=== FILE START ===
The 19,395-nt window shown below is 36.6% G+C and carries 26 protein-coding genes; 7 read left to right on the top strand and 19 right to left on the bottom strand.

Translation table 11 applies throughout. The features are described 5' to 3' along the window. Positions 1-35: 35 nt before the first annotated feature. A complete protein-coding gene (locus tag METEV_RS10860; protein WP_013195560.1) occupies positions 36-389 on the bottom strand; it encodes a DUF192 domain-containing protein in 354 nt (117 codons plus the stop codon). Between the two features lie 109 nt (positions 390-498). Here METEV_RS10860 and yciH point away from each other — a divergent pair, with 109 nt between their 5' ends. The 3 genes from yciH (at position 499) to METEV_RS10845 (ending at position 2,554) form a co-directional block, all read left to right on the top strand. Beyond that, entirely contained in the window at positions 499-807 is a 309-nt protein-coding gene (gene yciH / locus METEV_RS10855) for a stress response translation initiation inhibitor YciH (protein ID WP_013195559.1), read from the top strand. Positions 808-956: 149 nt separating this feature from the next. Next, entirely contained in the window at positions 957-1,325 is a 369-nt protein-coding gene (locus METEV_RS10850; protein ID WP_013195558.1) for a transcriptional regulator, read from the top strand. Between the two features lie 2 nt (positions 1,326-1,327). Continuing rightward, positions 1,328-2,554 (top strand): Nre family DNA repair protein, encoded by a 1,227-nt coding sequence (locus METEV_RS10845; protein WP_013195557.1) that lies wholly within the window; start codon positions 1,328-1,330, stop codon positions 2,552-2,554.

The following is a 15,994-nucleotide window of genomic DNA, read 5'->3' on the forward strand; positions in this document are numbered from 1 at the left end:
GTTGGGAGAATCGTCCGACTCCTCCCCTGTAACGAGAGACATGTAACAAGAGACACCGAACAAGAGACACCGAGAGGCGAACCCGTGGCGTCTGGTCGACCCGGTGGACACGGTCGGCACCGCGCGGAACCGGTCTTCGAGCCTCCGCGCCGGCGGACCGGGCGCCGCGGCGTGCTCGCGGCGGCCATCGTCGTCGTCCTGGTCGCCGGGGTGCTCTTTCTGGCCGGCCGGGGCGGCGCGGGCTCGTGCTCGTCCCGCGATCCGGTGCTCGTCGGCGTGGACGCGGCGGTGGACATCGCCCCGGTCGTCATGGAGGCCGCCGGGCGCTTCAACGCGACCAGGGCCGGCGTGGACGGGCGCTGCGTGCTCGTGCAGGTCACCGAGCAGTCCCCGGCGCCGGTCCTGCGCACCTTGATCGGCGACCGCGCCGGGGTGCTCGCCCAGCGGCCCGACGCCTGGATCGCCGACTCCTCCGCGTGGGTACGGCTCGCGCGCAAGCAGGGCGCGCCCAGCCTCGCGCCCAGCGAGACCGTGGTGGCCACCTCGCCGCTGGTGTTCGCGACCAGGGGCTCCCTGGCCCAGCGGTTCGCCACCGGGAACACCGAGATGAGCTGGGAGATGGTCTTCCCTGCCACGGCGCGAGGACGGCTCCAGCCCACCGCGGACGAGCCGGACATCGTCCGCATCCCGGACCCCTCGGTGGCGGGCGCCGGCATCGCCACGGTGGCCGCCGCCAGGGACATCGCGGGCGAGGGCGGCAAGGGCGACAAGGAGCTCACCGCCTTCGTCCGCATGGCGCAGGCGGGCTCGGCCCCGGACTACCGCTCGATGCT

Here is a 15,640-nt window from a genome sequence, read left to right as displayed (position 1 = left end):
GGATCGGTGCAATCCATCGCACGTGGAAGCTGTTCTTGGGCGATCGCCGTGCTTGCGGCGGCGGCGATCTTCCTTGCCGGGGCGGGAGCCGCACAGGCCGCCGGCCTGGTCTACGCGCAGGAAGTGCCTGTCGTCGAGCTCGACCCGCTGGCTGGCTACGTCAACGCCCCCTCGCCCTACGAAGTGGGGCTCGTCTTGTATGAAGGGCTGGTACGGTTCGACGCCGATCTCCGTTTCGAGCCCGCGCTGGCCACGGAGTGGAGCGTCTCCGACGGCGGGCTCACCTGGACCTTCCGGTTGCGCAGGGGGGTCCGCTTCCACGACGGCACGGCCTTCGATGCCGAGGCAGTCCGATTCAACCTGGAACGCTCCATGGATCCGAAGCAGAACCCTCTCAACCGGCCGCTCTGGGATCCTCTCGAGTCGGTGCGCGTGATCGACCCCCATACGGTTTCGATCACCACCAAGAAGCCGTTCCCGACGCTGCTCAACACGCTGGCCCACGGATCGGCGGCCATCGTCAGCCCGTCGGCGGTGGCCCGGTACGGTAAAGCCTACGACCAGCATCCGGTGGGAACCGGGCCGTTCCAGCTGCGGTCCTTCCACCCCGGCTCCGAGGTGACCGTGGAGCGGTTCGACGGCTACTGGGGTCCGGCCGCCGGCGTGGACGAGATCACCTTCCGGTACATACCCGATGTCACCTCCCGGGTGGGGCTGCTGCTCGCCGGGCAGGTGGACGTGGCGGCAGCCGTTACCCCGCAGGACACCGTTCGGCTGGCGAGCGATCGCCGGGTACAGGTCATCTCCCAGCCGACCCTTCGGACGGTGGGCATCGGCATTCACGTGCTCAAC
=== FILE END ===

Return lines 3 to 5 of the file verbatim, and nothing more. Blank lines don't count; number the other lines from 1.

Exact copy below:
The following is a 15,994-nucleotide window of genomic DNA, read 5'->3' on the forward strand; positions in this document are numbered from 1 at the left end:
GTTGGGAGAATCGTCCGACTCCTCCCCTGTAACGAGAGACATGTAACAAGAGACACCGAACAAGAGACACCGAGAGGCGAACCCGTGGCGTCTGGTCGACCCGGTGGACACGGTCGGCACCGCGCGGAACCGGTCTTCGAGCCTCCGCGCCGGCGGACCGGGCGCCGCGGCGTGCTCGCGGCGGCCATCGTCGTCGTCCTGGTCGCCGGGGTGCTCTTTCTGGCCGGCCGGGGCGGCGCGGGCTCGTGCTCGTCCCGCGATCCGGTGCTCGTCGGCGTGGACGCGGCGGTGGACATCGCCCCGGTCGTCATGGAGGCCGCCGGGCGCTTCAACGCGACCAGGGCCGGCGTGGACGGGCGCTGCGTGCTCGTGCAGGTCACCGAGCAGTCCCCGGCGCCGGTCCTGCGCACCTTGATCGGCGACCGCGCCGGGGTGCTCGCCCAGCGGCCCGACGCCTGGATCGCCGACTCCTCCGCGTGGGTACGGCTCGCGCGCAAGCAGGGCGCGCCCAGCCTCGCGCCCAGCGAGACCGTGGTGGCCACCTCGCCGCTGGTGTTCGCGACCAGGGGCTCCCTGGCCCAGCGGTTCGCCACCGGGAACACCGAGATGAGCTGGGAGATGGTCTTCCCTGCCACGGCGCGAGGACGGCTCCAGCCCACCGCGGACGAGCCGGACATCGTCCGCATCCCGGACCCCTCGGTGGCGGGCGCCGGCATCGCCACGGTGGCCGCCGCCAGGGACATCGCGGGCGAGGGCGGCAAGGGCGACAAGGAGCTCACCGCCTTCGTCCGCATGGCGCAGGCGGGCTCGGCCCCGGACTACCGCTCGATGCT

Here is a 15,640-nt window from a genome sequence, read left to right as displayed (position 1 = left end):